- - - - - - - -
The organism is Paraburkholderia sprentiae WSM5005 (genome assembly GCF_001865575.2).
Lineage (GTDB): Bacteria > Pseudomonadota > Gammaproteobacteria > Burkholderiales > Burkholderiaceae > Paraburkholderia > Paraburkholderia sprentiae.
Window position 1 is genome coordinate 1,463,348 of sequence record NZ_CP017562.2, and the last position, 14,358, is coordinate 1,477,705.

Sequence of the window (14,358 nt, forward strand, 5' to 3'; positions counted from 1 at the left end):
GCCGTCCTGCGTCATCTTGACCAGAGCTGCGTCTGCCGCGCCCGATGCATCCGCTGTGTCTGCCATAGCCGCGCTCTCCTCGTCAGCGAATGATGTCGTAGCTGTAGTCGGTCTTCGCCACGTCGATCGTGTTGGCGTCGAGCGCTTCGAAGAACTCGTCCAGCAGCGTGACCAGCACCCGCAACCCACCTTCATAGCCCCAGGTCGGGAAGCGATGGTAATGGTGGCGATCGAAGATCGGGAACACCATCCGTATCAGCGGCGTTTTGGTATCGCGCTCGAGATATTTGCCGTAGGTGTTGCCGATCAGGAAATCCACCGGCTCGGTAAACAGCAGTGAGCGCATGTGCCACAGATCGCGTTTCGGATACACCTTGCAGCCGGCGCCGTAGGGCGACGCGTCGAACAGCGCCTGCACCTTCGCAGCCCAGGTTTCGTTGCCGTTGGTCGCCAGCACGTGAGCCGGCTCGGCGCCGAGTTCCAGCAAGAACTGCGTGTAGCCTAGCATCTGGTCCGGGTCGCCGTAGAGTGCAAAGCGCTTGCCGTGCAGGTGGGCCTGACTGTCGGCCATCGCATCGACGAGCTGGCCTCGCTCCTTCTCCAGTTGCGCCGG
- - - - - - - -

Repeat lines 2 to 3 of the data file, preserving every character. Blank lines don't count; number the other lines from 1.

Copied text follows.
Lineage (GTDB): Bacteria > Pseudomonadota > Gammaproteobacteria > Burkholderiales > Burkholderiaceae > Paraburkholderia > Paraburkholderia sprentiae.
Window position 1 is genome coordinate 1,463,348 of sequence record NZ_CP017562.2, and the last position, 14,358, is coordinate 1,477,705.